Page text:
Just two days after her opponent, Michael E. Capuano, basked in the endorsement of civil rights icon John Lewis in Roxbury, Ayanna Pressley ascended to the pulpit of the African Meeting House on Beacon Hill to defend her campaign and assail her critics.
Looking out on her supporters in the curved wooden pews, Pressley delivered an impassioned address in which she cited people suffering in Capuano’s congressional district — the bus rider in Chelsea who can’t get to work on time; the young entrepreneur in Roxbury who needs access to capital; the survivor of sexual assault who can’t get care or justice — and summoned the crowd to respond each time with a resounding call of “change can’t wait.”
“We must acknowledge that issues like systemic racism, economic inequality, and the achievement gap are the result of manmade policies. But if they were created by man, they can be disrupted by this wo-man,” Pressley declared, pointing to herself for emphasis and sparking thunderous applause, cheering, and shouts of “that’s right!”
The speech — part sermon, part call-to-arms — showed why Capuano, despite winning high marks from liberal interest groups, has to work hard to defend his deep-blue seat in Congress for the first time since he won it in 1998. Pressley, widely regarded as a rising star in Democratic politics, seems perfectly positioned to capture the restive energy animating the grass roots of the party in a year that has seen massive activism around the #metoo movement, women’s marches, gun control, and Black Lives Matter — not to mention a hunger for diverse, fresh voices to challenge President Trump.
And yet Pressley, who would be the first woman of color ever to serve in the state’s congressional delegation, has found herself running headlong into some very old-fashioned challenges. Capuano, seizing the power of incumbency, has moved quickly to lock up the support of influential black political leaders such as Lewis and former governor Deval Patrick as well as local powerbrokers, including Boston Mayor Martin J. Walsh.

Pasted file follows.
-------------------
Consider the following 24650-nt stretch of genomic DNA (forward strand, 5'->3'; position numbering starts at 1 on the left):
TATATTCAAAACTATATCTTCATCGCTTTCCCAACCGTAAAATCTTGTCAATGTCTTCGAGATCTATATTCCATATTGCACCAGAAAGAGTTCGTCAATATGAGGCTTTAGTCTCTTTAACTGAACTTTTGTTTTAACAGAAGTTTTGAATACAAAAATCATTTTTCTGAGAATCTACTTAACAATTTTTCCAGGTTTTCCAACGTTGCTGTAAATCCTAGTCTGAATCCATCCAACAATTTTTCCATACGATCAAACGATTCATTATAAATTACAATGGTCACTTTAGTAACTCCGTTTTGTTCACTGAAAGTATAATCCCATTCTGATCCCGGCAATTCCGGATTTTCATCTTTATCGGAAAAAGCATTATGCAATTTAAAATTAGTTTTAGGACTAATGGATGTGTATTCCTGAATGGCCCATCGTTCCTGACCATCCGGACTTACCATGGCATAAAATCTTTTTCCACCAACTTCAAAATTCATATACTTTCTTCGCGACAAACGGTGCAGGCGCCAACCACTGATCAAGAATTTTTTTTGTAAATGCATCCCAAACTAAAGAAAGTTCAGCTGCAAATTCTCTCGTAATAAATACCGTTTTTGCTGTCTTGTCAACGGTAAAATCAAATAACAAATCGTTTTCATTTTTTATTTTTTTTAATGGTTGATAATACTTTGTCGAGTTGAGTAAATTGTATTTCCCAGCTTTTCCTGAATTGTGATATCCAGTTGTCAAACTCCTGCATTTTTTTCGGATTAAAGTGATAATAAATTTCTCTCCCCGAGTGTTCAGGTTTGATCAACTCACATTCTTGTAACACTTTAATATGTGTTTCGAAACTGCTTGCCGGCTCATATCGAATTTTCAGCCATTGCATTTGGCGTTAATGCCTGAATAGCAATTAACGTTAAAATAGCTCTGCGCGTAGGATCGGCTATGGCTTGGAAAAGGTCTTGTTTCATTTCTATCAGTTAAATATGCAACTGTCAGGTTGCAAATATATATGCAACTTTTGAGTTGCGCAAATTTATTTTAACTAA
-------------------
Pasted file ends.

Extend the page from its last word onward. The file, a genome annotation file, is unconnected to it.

The matchup has ignited an intense debate about how much a candidate’s race, gender, and age should matter because both Capuano, 66, and Pressley, 44, acknowledge they have similar views. The district — which includes most of Boston, half of Cambridge and Milton, and all of Chelsea, Everett, Randolph, and Somerville — is the only one in the state where a majority of residents are nonwhite.
“The dynamic in this race is interesting,” said Stephanie Cutter, a Democratic political strategist and former deputy campaign manager for President Barack Obama in 2012. While Capuano has served his district well and has the establishment behind him, the qualities sought by voters may have shifted, she said.
“He’s facing an electorate that’s uneasy, not about him, but about the state of the country. Do they want someone with a little more fight and a little more passion to go to Washington to wage battle for them? Do they want someone — because of her age, race, or background — that might relate a little more to their personal struggles or the change they’re looking for?” Cutter said. “That’s the big question on the table, and it’s not clear right now whether it’s enough to unseat an incumbent in a primary this cycle.”